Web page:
Jordan jails teen activist for burning king's picture

Published Thursday, January 26, 2012

A Jordanian political activist was sentenced on Thursday to two years in prison for undermining King Abdullah II's dignity, after he set alight a picture of the monarch this month.

"The [military] state security court sentenced Uday Abu Issa, 18, to two years in jail. He has been found guilty of undermining the king's dignity," a judicial official said.

Abu Issa had confessed to setting alight the picture after tearing it off a municipal wall in Madaba, south of Amman, saying he was upset over the death of a municipal worker who set himself on fire after his contract was terminated.

Human Rights Watch has urged state security prosecutors to drop charges against Abu Issa, who has apologized to the king in a letter sent by his lawyer.

"Burning a royal's image as a political statement should not be criminally prosecuted," said Christoph Wilcke, senior HRW Middle East researcher.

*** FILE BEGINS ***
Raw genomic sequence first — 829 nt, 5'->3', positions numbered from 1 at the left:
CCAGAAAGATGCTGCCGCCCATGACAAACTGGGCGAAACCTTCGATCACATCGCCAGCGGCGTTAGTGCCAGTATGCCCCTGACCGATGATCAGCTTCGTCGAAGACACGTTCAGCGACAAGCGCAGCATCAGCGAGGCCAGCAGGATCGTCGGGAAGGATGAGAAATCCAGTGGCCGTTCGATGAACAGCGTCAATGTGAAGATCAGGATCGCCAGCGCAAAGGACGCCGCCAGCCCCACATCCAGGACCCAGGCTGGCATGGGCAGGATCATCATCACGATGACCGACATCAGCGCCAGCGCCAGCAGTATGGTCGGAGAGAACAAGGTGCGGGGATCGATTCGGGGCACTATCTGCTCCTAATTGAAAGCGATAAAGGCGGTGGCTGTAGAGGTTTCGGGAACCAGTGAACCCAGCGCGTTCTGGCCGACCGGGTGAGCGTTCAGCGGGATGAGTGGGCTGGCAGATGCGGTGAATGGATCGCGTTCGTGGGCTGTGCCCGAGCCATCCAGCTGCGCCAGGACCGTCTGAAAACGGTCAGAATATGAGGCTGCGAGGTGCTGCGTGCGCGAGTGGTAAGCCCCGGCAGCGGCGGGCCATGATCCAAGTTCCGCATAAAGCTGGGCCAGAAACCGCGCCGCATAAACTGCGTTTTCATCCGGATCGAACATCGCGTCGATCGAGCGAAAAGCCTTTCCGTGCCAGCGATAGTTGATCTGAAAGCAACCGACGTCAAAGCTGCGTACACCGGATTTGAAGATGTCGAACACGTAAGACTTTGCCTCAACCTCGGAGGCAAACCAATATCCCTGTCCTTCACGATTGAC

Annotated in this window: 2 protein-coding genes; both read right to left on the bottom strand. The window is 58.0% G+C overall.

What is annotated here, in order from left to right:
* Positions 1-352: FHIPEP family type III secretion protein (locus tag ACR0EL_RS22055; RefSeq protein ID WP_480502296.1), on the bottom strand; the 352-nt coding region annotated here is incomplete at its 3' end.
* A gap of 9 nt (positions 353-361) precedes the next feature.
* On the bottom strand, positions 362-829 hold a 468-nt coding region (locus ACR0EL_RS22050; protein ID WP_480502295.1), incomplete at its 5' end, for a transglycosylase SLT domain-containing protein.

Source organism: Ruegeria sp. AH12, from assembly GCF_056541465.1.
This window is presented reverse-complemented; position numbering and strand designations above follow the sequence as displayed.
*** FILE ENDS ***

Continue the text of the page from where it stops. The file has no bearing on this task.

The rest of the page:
"To prosecute this act would send a chilling message that criticizing the king is off limits."

A local activist in Madaba, Ibrahim Buraizat, said the incident reflects a growing frustration in Jordan linked to popular Arab Spring demonstrations across the region demanding better living conditions.

"It's an extension of what many of our Arab brethren are doing in Tunisia, Egypt or Libya...In the sense [that] what happened here in Jordan is not different from what happened anywhere else in the Arab world." he told Al-Akhbar.

Buraizat said Arab people had long suffered under poor political and economic policies, and now "it's the right of Arab societies to ask for reform, change and the improvement of their social conditions."

Although Buraizat did not explicitly condone the burning of the king's picture, he did highlight the right of people to demand reforms.

"What happened is natural, and is the right of people to call for reform."

(Al-Akhbar, AFP)

Comments

poor activist, doesn't he know that only the king is allowed to undermine the dignity of other people. it's common knowledge.

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